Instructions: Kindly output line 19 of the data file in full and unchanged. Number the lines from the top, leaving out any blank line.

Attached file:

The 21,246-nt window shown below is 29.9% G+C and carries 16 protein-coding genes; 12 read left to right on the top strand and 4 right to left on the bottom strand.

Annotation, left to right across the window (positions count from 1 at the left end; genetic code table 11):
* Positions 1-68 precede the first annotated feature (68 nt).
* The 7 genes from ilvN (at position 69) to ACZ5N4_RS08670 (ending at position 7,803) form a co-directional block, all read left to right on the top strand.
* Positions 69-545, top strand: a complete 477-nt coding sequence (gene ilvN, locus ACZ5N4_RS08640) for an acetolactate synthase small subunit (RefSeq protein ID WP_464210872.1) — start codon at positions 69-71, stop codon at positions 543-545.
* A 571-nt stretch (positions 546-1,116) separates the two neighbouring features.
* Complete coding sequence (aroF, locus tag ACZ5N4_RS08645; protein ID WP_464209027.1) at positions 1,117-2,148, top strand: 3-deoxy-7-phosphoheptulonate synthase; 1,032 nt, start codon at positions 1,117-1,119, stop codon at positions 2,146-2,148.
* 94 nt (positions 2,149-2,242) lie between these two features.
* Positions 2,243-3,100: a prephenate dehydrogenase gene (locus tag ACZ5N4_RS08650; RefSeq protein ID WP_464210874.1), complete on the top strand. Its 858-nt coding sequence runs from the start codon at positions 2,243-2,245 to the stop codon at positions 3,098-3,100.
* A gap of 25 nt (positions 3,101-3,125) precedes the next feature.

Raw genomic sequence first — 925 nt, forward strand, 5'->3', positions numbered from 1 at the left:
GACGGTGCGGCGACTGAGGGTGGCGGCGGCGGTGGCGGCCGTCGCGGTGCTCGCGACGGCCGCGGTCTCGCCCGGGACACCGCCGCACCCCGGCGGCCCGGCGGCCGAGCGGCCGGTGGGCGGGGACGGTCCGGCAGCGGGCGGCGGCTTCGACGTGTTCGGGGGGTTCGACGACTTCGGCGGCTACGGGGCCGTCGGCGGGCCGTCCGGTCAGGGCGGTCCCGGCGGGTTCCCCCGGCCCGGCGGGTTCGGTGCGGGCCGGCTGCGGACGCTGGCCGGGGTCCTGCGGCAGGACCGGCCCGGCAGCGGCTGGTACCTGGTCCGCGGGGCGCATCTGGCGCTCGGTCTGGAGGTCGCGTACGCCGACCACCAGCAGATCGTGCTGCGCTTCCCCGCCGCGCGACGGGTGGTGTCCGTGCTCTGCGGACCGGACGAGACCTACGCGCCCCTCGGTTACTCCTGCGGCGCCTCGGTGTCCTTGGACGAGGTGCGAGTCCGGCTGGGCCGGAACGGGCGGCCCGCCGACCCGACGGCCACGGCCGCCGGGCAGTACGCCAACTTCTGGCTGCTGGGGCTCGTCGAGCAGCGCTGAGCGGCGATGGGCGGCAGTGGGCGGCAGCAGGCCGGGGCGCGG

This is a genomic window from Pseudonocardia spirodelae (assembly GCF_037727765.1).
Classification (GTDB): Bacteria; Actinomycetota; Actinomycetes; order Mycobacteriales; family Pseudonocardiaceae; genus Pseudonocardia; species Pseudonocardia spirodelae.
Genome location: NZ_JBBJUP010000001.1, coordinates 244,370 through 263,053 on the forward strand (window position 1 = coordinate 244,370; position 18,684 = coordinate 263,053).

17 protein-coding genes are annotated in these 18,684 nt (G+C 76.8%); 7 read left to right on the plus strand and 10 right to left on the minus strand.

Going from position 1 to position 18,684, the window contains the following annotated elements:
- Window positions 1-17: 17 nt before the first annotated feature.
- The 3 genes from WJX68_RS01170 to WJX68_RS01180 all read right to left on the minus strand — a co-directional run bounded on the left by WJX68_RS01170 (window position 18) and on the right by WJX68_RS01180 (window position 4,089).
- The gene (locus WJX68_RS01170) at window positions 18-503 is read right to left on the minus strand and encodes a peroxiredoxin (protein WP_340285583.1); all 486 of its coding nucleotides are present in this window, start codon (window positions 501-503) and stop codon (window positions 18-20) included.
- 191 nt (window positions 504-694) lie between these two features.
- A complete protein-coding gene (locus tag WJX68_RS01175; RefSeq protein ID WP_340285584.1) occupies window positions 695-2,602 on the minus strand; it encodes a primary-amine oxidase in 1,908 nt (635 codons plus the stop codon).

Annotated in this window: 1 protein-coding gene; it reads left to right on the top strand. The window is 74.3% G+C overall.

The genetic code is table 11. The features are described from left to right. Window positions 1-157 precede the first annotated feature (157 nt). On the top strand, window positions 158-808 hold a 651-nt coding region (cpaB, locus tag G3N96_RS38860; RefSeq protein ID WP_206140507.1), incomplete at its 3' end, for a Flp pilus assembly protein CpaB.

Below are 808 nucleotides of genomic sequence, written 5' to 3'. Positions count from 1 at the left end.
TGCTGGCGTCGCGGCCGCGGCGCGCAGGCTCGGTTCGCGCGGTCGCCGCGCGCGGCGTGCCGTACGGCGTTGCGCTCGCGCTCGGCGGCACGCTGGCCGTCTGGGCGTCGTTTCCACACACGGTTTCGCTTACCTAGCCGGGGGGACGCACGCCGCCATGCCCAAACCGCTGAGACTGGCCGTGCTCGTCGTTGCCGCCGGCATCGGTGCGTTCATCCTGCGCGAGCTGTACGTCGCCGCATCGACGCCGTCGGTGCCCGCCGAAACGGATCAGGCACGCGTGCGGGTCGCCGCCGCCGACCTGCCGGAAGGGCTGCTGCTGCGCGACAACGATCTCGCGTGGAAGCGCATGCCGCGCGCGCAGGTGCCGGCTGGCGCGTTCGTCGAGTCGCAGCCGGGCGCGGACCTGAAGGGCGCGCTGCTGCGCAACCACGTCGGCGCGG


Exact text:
- The 3 genes from WJX68_RS01170 to WJX68_RS01180 all read right to left on the minus strand — a co-directional run bounded on the left by WJX68_RS01170 (window position 18) and on the right by WJX68_RS01180 (window position 4,089).